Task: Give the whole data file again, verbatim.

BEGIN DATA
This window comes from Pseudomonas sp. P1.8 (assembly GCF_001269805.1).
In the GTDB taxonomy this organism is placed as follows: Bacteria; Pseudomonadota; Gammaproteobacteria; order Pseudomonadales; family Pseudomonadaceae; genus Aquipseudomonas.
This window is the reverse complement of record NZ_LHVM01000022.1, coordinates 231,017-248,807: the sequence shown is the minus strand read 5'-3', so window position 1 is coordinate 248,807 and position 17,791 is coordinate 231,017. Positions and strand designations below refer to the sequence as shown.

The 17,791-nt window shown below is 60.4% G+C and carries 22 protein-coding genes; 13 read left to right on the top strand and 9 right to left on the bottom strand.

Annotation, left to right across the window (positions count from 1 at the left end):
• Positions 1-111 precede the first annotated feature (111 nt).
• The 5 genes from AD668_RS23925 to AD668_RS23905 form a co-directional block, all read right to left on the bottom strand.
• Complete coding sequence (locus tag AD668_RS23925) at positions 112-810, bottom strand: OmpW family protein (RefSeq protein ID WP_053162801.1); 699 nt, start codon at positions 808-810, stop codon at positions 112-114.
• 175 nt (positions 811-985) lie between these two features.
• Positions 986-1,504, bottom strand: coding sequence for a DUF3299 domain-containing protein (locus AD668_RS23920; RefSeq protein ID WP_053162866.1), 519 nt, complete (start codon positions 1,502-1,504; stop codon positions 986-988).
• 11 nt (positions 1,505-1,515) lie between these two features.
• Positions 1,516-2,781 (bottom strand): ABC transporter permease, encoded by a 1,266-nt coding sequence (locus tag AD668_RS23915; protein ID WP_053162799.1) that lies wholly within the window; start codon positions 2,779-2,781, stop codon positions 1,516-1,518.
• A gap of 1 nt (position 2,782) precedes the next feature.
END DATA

This window comes from Pseudomonas sp. P1.8 (assembly GCF_001269805.1).
In the GTDB taxonomy this organism is placed as follows: Bacteria; Pseudomonadota; Gammaproteobacteria; order Pseudomonadales; family Pseudomonadaceae; genus Aquipseudomonas.
This window is the reverse complement of record NZ_LHVM01000022.1, coordinates 231,017-248,807: the sequence shown is the minus strand read 5'-3', so window position 1 is coordinate 248,807 and position 17,791 is coordinate 231,017. Positions and strand designations below refer to the sequence as shown.

The 17,791-nt window shown below is 60.4% G+C and carries 22 protein-coding genes; 13 read left to right on the top strand and 9 right to left on the bottom strand.

Annotation, left to right across the window (positions count from 1 at the left end):
• Positions 1-111 precede the first annotated feature (111 nt).
• The 5 genes from AD668_RS23925 to AD668_RS23905 form a co-directional block, all read right to left on the bottom strand.
• Complete coding sequence (locus tag AD668_RS23925) at positions 112-810, bottom strand: OmpW family protein (RefSeq protein ID WP_053162801.1); 699 nt, start codon at positions 808-810, stop codon at positions 112-114.
• 175 nt (positions 811-985) lie between these two features.
• Positions 986-1,504, bottom strand: coding sequence for a DUF3299 domain-containing protein (locus AD668_RS23920; RefSeq protein ID WP_053162866.1), 519 nt, complete (start codon positions 1,502-1,504; stop codon positions 986-988).
• 11 nt (positions 1,505-1,515) lie between these two features.
• Positions 1,516-2,781 (bottom strand): ABC transporter permease, encoded by a 1,266-nt coding sequence (locus tag AD668_RS23915; protein ID WP_053162799.1) that lies wholly within the window; start codon positions 2,779-2,781, stop codon positions 1,516-1,518.
• A gap of 1 nt (position 2,782) precedes the next feature.